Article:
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What I do when I'm not shooting

Discussion in 'Off Topic Threads' started by Model Number 12, May 19, 2011.

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  1. Model Number 12

    Model Number 12 TS Member

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    What I do when I

    Here's my first batch of beavers ready for the fur buyer
    [​IMG]
     
  2. quartering

    quartering Active Member

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    can you rotate the image 90 degrees counterclockwise?
     
  3. grntitan

    grntitan Well-Known Member

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    I assume you trap them? When i was a kid my dad and i ran traps. It was alot of fun getting up before school and running a couple sets real quick to see what we got. I was too small to actually make the sets but he would always act like i was helping(probably in the way). Anyway nice stack of stretched furs. good hobby too. I still have an attic full of leg holds. No conibears left though.
     
  4. shannon391

    shannon391 Active Member

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    What's a prime pelt bring these days? My grampa made decent money back in the day. UP. of MI.
     
  5. Unsingle

    Unsingle Member

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    Wow, from being an old trapper, I know one thing, that is a lot of work!!!
     
  6. Model Number 12

    Model Number 12 TS Member

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    I trap all my beavers in conibears. They are effective and you don't have to spend extra time rigging up a drowning set-up, which you must do with footholds (unless they're set under the ice). I've never trapped where it is legal to snare them so I can't speak for that method.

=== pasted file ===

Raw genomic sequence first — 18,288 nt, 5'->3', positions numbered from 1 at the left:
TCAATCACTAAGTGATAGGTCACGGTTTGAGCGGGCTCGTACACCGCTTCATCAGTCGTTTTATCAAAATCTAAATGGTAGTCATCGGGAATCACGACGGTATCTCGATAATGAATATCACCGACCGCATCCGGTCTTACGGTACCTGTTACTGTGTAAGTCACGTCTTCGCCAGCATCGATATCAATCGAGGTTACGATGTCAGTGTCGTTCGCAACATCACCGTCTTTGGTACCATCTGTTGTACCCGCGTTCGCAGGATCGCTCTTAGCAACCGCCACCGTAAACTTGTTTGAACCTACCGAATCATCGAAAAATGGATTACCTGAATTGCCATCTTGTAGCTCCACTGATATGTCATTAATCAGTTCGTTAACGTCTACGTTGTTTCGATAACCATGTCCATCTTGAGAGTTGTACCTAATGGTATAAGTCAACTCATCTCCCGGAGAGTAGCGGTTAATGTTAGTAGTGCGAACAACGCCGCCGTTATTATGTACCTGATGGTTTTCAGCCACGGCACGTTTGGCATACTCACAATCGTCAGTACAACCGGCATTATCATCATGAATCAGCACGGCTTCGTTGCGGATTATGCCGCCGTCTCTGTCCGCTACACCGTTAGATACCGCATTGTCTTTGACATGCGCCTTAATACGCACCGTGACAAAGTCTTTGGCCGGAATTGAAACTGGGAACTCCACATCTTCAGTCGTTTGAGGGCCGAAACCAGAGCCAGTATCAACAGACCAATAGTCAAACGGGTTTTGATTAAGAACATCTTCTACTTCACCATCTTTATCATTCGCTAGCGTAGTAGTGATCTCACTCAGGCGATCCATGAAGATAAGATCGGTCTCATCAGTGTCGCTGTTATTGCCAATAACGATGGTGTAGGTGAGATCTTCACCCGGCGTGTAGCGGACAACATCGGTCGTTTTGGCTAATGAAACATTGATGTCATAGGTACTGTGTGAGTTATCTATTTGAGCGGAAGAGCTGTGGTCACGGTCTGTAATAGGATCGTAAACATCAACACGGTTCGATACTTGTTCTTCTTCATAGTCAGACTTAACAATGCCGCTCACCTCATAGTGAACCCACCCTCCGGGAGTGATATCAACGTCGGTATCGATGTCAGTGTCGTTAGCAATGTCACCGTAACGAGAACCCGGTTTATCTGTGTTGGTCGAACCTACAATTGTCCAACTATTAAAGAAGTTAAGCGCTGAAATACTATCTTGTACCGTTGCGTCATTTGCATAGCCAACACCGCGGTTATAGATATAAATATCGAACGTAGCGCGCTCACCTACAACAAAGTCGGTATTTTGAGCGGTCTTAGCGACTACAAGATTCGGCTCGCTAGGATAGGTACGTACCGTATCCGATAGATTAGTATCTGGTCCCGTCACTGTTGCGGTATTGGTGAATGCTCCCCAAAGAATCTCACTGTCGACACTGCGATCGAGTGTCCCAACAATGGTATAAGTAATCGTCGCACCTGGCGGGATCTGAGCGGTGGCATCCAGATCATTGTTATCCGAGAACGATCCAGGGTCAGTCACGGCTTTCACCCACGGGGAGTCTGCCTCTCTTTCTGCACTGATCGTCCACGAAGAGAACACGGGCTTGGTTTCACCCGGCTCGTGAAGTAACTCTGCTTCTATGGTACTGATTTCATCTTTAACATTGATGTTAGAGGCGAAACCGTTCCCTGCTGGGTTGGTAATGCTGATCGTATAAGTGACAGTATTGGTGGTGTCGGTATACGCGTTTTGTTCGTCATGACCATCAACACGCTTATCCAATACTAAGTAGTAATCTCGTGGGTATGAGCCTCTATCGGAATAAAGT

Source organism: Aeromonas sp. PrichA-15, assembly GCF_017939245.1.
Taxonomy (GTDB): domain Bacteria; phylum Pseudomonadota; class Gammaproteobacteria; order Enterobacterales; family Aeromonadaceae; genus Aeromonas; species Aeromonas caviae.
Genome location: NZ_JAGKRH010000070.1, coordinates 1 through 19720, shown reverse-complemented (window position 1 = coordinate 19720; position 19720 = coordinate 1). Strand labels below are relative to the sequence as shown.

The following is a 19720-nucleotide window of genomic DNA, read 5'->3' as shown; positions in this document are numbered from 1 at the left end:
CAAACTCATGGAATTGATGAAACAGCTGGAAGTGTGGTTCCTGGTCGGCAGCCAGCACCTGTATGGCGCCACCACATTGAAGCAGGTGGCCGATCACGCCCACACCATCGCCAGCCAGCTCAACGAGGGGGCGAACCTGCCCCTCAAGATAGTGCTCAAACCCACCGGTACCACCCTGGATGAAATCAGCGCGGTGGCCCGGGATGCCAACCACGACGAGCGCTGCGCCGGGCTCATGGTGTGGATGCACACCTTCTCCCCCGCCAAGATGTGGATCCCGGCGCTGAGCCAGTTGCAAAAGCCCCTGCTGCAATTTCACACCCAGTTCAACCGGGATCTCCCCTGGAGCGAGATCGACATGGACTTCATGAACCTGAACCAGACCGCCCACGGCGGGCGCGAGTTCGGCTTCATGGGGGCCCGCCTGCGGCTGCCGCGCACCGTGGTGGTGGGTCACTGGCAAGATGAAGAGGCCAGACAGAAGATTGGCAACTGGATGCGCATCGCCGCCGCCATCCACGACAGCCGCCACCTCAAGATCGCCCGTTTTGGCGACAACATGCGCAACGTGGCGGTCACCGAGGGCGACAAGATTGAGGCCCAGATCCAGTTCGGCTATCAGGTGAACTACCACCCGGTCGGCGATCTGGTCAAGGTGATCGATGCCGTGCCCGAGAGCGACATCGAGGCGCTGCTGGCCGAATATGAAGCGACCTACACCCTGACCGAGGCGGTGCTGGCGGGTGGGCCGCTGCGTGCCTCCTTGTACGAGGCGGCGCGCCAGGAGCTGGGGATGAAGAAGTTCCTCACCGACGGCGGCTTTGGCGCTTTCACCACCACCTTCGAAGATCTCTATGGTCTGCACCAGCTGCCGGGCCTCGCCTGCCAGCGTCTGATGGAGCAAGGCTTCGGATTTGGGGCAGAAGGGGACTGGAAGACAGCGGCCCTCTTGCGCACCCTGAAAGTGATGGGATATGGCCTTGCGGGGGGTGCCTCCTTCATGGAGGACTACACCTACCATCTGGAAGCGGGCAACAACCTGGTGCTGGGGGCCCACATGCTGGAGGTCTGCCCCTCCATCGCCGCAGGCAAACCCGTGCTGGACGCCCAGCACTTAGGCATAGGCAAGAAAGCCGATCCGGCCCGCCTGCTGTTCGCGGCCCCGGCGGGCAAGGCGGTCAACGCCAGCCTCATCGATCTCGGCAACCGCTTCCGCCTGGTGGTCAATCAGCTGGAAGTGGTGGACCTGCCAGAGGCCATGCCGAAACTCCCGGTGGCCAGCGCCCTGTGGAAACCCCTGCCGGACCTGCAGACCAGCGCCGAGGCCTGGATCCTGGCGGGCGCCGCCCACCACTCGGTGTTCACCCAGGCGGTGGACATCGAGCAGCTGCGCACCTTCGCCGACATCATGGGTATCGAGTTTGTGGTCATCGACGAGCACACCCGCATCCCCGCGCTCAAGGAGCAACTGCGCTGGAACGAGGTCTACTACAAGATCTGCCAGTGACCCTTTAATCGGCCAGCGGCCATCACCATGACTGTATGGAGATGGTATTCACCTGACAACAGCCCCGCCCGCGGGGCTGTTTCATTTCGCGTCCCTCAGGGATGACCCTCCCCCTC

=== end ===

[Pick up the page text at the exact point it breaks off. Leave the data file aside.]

Fur value for beavers right now is pretty low, about $30.00 for the blankets and $5.00 or so drops in grades. The castor is worth $35 per pound, well worth saving.

    A good friend, who's also an outstanding trapper, sold his catch of beavers in 1967 for $3,000. He used this money as a down payment for his home which was on 27 acres of land. He told me that the price for the property was $9,000.

    Times change. I've trapped 75 cent muskrats and $200 fisher; it's not the money that motivates me to do it even though lately beaver damage control trapping has made me popular.
     
  7. grntitan

    grntitan Well-Known Member

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    Damn .74 cent rats? Thats a shame. I remember taking the fur to the buyer. Mink, muskrat and coon were quite profitable back then. The buyer was Zanders(well known wholesale gun dealer now). Dad would turn around and spend it on shot and wads. My first 870 Wingmaster was bought from trapping procedes from Zanders. I understand you doing it for the love of it. It gets in your blood and the thrill of not knowing what will be in the trap is addicting. I only know a few guys that still trap and they view it much as you do. Its a shame the fur market went to heck in a handbag or i may have got back into it.
     
  8. Model Number 12

    Model Number 12 TS Member

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    grntitan--I'm familiar with the name of T. Zander and Son. Are they still in the fur business? I haven't seen their advertisement lately.